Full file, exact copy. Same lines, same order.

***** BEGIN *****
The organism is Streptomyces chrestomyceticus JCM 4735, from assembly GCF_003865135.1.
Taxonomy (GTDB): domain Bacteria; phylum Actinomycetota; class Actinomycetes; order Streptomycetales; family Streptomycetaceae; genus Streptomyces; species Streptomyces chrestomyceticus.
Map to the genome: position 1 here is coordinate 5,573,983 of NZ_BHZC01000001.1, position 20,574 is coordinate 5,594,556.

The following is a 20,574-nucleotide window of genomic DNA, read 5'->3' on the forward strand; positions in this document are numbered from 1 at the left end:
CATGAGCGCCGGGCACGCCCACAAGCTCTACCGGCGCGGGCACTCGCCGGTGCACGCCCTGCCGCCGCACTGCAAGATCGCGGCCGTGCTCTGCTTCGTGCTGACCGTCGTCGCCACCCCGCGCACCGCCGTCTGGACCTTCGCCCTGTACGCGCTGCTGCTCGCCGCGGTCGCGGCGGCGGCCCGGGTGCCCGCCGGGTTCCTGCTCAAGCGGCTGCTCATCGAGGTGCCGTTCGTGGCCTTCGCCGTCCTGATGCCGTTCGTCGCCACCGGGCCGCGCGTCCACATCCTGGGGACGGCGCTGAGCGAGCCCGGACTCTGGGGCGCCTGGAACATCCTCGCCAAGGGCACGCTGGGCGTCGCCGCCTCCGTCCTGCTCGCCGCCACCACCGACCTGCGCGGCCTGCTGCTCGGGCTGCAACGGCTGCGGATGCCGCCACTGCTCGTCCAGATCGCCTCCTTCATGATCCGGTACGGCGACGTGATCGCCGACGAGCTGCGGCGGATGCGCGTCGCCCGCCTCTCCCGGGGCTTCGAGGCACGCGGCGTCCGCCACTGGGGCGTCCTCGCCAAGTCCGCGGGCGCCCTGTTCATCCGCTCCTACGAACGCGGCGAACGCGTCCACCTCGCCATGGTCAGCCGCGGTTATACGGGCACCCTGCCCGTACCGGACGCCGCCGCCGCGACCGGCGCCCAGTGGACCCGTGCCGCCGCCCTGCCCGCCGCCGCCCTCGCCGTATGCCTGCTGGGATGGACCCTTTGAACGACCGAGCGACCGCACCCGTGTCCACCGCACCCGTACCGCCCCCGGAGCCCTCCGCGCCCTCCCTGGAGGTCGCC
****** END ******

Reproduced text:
The organism is Streptomyces chrestomyceticus JCM 4735, from assembly GCF_003865135.1.
Taxonomy (GTDB): domain Bacteria; phylum Actinomycetota; class Actinomycetes; order Streptomycetales; family Streptomycetaceae; genus Streptomyces; species Streptomyces chrestomyceticus.
Map to the genome: position 1 here is coordinate 5,573,983 of NZ_BHZC01000001.1, position 20,574 is coordinate 5,594,556.

The following is a 20,574-nucleotide window of genomic DNA, read 5'->3' on the forward strand; positions in this document are numbered from 1 at the left end:
CATGAGCGCCGGGCACGCCCACAAGCTCTACCGGCGCGGGCACTCGCCGGTGCACGCCCTGCCGCCGCACTGCAAGATCGCGGCCGTGCTCTGCTTCGTGCTGACCGTCGTCGCCACCCCGCGCACCGCCGTCTGGACCTTCGCCCTGTACGCGCTGCTGCTCGCCGCGGTCGCGGCGGCGGCCCGGGTGCCCGCCGGGTTCCTGCTCAAGCGGCTGCTCATCGAGGTGCCGTTCGTGGCCTTCGCCGTCCTGATGCCGTTCGTCGCCACCGGGCCGCGCGTCCACATCCTGGGGACGGCGCTGAGCGAGCCCGGACTCTGGGGCGCCTGGAACATCCTCGCCAAGGGCACGCTGGGCGTCGCCGCCTCCGTCCTGCTCGCCGCCACCACCGACCTGCGCGGCCTGCTGCTCGGGCTGCAACGGCTGCGGATGCCGCCACTGCTCGTCCAGATCGCCTCCTTCATGATCCGGTACGGCGACGTGATCGCCGACGAGCTGCGGCGGATGCGCGTCGCCCGCCTCTCCCGGGGCTTCGAGGCACGCGGCGTCCGCCACTGGGGCGTCCTCGCCAAGTCCGCGGGCGCCCTGTTCATCCGCTCCTACGAACGCGGCGAACGCGTCCACCTCGCCATGGTCAGCCGCGGTTATACGGGCACCCTGCCCGTACCGGACGCCGCCGCCGCGACCGGCGCCCAGTGGACCCGTGCCGCCGCCCTGCCCGCCGCCGCCCTCGCCGTATGCCTGCTGGGATGGACCCTTTGAACGACCGAGCGACCGCACCCGTGTCCACCGCACCCGTACCGCCCCCGGAGCCCTCCGCGCCCTCCCTGGAGGTCGCC